The Other Mirror Routine

Over the last few years, I’ve gotten myself educated in Marion Davies’ silent films. The two usual suspects, Show People and The Patsy are great and well-loved, mainly because they’re on DVD. I’ve released three of Davies’ 1922 silents, and have become an even bigger fan. So, what else lies between When Knighthood Was in Flower and Show People?

Later this year, you’ll get to buy Little Old New York (1923). As soon as the New Year’s Day confetti settled, on January 2nd Edward Lorusso launched his Kickstarter to produce a DVD of this film for collectors. The project sourced the Library of Congress’s 35mm print — Marion’s own nitrate print front he 1930s, preserved by the Library — and I scored it on theatre organ. Backers will get their copies early in the fall, and I plan to release the film on my Undercrank Productions label at the end of the year, or in early 2020.

I forget why Beverly of Graustark (1926) caught my interest, but I’ve screened it, one 2000’ reel at a time, over a few visits to the Library of Congress while doing other silent film shows down there. And I really like it. The story is based on a book by George Barr McCutcheon originally published in 1904. The prince-and-the-pauper type storyline is a familiar one. Usually the two people at opposite ends of the social and economic spectrum are identical and so the switch is, of course, one we in the audience can see coming a mile away. Even though it takes a while for the people in the film or TV a while to notice it and say “You know what? This is going to sound crazy, but you look just like the (title) of (country)!”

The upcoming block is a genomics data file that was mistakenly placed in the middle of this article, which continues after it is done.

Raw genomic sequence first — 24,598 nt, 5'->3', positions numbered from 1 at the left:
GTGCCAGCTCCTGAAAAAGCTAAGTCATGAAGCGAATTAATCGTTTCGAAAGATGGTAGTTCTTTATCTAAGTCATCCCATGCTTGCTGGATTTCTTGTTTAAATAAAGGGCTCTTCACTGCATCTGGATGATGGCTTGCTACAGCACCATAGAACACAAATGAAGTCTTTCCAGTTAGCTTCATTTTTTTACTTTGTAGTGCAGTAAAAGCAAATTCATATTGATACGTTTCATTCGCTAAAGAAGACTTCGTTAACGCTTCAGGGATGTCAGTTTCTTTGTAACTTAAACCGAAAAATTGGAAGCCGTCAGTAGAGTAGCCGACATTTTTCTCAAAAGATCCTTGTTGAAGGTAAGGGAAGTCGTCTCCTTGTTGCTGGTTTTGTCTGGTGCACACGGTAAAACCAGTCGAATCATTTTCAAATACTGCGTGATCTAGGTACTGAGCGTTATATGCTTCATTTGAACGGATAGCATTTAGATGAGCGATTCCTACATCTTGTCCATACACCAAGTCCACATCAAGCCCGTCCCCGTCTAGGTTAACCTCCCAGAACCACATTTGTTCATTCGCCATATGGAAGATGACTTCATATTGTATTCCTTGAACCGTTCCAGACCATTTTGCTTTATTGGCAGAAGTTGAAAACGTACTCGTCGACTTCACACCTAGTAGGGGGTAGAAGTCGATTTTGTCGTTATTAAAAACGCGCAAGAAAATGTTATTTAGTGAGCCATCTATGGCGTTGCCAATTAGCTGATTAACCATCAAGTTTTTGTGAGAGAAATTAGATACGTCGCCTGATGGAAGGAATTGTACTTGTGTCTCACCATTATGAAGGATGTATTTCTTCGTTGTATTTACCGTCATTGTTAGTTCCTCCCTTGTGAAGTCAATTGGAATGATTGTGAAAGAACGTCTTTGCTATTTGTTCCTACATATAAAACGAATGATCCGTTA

What are the odds that someone in Hollywood put the faces of Marion Davies and Creighton Hale — one of my favorite character actors of the silents — together? They are the two performers whose characters switch places in Beverly. The effect of this match in the story is different on an audience, because you don’t necessarily see it coming, so we all realize it when the other character(s) put it together, and Marion’s character’s reaction matches ours a little.

Marion Davies in (yet another) “pants role” in Beverly of Graustark (1926)

The film is extremely well-produced and has a very strong ensemble cast. The Library of Congress’s 35mm print is excellent, and it’s complete, preserved from materials acquired from Ms. Davies in the 1950s. It is hardly ever shown. It’s just not one of her well-known titles. One of the things I’ve seen happen with rare or obscure silents winding up on home video or at least building a reputation is that the key is getting the film shown.

This helps put the film on the radar of other film programmers and of the outfits who release classics on home video. The screenings and ensuing word-of-mouth, online and off, helps build a following or interest in the film. Harold Lloyd’s Speedy wasn’t quite part of the comedians “greatest hits” short list until about fifteen years ago, when it began being screened more. Now its popularity has eclipsed that of Grandma’s Boy.

It’s taken me a year or two, but I’ve been able to get two shows of Beverly of Graustark to happen in the latter part of 2019. This Friday evening August 16 at 7:30 at the Library of Congress Packard Campus Theater (Culpeper VA), and Tuesday November 12 at 7:30 at the Cinema Arts Centre (Long Island NY), and I’ll finally get to see how the films go over with and audience.

It will be interesting to see if 2020 brings additional screenings of Beverly of Graustark.

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Ed Lorusso

Great film! BEVERLY was produced by Irving Thalberg, who kept a close eye on production costs and kept Hearst at arm’s length. The result was not only another hit film for Marion Davies, it proved to be her most profitable film for MGM. Like most of her MGM silents, this one is still under copyright so DVD chances are slim. So glad you’re screening this one, Ben!